'Extraordinary' crime writer Mo Hayder dies of motor neurone disease

'Extraordinary' crime writer Mo Hayder dies of motor neurone disease

The industry has paid tribute to "brilliant storyteller" and crime author Clare Dunkel, also known as Mo Hayder, who has died from motor neurone disease.

“It is with much sadness that we announce that Clare Dunkel died yesterday morning,” her publisher Century announced on 28th July. “Clare was diagnosed with motor neurone disease on 22nd December. She fought valiantly, but the disease progressed at an alarming rate. She leaves behind a husband and daughter.” The 59-year-old lived in England's West Country and was a full-time writer.

The news comes four months after it was announced she was turning her attention from crime fiction to speculative thrillers with a switch from long-time publisher Bantam Press to Century. “Most recently, Clare had started a brand new series in a new genre, which she was very excited about,” Century said. “Writing as Theo Clare, The Book of Sand will be published posthumously by Century in early 2022. It is set in an alternate universe where nothing is quite as it seems.” 

Dunkel had said of the book: “It has taken me four years to finish it… I am so happy to be writing fiction set in an entirely imaginative universe of my own creation.” 

Writing as Mo Hayder, Dunkel published 10 novels with Transworld's Bantam Press over the past 21 years. Her fifth novel, Ritual, was nominated for the Barry Award for Best Crime 2009 and was voted Best Book of 2008 by Publishers WeeklyGone, her seventh novel, won the Edgar Allan Poe Award, and her novel Wolf was nominated for Best Novel in the 2015 Edgar Awards and is currently being adapted for the BBC. In 2011 she was awarded the Crime Writers' Association Dagger in the Library award for an outstanding body of work. 

Altogether she has sold 1.2 million books in the UK for £6.17m through Nielsen BookScan; her UK bestseller is Gone, which has sold 143,580 copies in paperback since 2010.

The author left school at 15 and later worked as a barmaid, security guard, filmmaker, hostess in a Tokyo club, educational administrator and teacher of English as a foreign language in Asia. She had an MA in film from the American University in Washington DC and an MA in creative writing from Bath Spa University.  

Her agent, Jane Gregory of David Higham Associates, said: “Yesterday we lost a brilliant writer and a wonderful, extraordinary, unique human being. Her books were astonishing and innovative. Clare was charming, entertaining, caustic and always great company. It was a privilege to work with her and an honour to have become her friend.”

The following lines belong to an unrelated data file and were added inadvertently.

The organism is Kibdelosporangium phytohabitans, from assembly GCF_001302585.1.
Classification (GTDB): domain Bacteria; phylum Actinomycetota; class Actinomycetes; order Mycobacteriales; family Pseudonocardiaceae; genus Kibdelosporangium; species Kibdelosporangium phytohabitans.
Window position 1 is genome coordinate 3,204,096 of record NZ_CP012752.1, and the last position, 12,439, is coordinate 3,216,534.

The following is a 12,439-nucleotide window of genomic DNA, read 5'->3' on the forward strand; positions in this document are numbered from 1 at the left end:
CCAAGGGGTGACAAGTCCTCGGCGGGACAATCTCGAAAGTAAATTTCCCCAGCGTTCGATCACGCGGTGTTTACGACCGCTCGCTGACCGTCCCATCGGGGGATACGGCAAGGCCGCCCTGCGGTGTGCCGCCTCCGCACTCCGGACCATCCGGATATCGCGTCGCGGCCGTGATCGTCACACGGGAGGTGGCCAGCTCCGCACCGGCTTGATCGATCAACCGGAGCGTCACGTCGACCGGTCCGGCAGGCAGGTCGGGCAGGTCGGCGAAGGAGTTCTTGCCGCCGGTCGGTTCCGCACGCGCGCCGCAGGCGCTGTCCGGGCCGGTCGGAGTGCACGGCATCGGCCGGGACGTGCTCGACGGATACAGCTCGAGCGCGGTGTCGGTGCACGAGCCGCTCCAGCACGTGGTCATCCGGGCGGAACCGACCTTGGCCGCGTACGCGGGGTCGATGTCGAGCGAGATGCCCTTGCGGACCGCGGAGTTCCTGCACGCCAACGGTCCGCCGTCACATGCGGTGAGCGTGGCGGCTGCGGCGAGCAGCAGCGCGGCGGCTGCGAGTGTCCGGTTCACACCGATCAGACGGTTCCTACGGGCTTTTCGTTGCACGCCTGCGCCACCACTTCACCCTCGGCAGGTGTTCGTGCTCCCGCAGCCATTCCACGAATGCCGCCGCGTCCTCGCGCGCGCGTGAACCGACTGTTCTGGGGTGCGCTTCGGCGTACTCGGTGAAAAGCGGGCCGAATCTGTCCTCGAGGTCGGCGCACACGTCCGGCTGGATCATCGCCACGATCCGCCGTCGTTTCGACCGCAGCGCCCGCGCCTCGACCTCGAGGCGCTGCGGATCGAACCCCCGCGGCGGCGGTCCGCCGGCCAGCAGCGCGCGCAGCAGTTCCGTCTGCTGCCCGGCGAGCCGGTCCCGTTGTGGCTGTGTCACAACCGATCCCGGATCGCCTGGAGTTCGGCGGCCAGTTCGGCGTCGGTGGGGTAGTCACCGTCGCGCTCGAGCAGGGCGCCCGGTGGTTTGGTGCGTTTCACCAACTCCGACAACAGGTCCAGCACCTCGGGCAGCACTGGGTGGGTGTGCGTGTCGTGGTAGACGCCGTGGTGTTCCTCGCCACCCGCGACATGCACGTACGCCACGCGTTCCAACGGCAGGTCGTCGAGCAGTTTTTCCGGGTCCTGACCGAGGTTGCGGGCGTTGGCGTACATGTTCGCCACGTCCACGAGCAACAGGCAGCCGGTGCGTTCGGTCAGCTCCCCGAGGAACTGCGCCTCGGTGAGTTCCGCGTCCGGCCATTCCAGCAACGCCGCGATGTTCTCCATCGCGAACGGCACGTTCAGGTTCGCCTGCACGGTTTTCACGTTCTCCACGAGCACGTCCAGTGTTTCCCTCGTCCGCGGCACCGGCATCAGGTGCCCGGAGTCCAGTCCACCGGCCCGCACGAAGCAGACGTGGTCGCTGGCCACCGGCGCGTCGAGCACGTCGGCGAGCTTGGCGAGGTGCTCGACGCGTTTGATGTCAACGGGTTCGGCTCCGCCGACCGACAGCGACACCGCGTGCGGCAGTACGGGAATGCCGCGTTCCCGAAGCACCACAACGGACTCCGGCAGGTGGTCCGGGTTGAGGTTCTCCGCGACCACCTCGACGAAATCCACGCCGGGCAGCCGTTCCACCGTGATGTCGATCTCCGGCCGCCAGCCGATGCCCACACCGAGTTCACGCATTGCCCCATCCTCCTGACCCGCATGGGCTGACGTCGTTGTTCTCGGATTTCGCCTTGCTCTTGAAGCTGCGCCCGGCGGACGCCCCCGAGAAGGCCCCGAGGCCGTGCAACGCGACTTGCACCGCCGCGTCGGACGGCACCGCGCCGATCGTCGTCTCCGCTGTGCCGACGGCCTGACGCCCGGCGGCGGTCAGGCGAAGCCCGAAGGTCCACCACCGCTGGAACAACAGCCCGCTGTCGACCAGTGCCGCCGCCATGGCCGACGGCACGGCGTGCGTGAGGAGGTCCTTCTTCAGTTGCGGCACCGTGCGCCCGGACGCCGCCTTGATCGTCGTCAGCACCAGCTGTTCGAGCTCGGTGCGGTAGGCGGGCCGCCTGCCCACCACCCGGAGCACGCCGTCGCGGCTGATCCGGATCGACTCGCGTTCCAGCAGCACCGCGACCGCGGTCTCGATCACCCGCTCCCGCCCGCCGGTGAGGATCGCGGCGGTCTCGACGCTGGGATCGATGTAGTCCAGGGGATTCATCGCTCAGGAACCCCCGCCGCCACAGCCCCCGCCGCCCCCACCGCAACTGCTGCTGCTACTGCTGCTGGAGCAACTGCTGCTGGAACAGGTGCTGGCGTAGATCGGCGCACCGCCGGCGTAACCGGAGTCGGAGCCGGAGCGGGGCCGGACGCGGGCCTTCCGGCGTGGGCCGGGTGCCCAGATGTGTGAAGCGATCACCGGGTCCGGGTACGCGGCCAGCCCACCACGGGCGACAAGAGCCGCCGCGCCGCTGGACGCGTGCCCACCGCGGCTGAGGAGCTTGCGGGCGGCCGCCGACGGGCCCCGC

Selina Walker, publisher of Century and her long-term editor, said: “Everyone who knew Mo (as she was then called) was, I think, a little in love with her. I met her back in 2000 and worked with her for the next 10 years. She was the most amazing writer, never afraid to push the boundaries of the conventional crime novel or to challenge our perceptions. Most of all she was a brilliant storyteller, producing unputdownable book after book, all with flawed, utterly believable characters, of whom her series detective, Jack Caffery, was perhaps the most memorable.  

“She also had an extraordinary knack of making ordinary things, often in a domestic setting, strange and creepy. Her best scenes were always terrifying. She was the bravest writer I knew, but she was also fun and funny, someone you always wanted to spend time with. I am heartbroken that she’s been taken from us so soon.” 

Larry Finlay, m.d. of Transworld, which published the Mo Hayder books, said: “I have such fond and strong memories of Clare, going back to when we published her first Mo Hayder novel, Birdman, in 1999, and travelling the length and breadth of the UK meeting booksellers late into the night at Transworld road-shows. Clare was such a life force, and had an infectious and wicked sense of humour. Meeting her, one would never have guessed that she was the author of such viscerally powerful and dark thrillers. My heart goes out to her daughter Lotte and to her husband Bob.”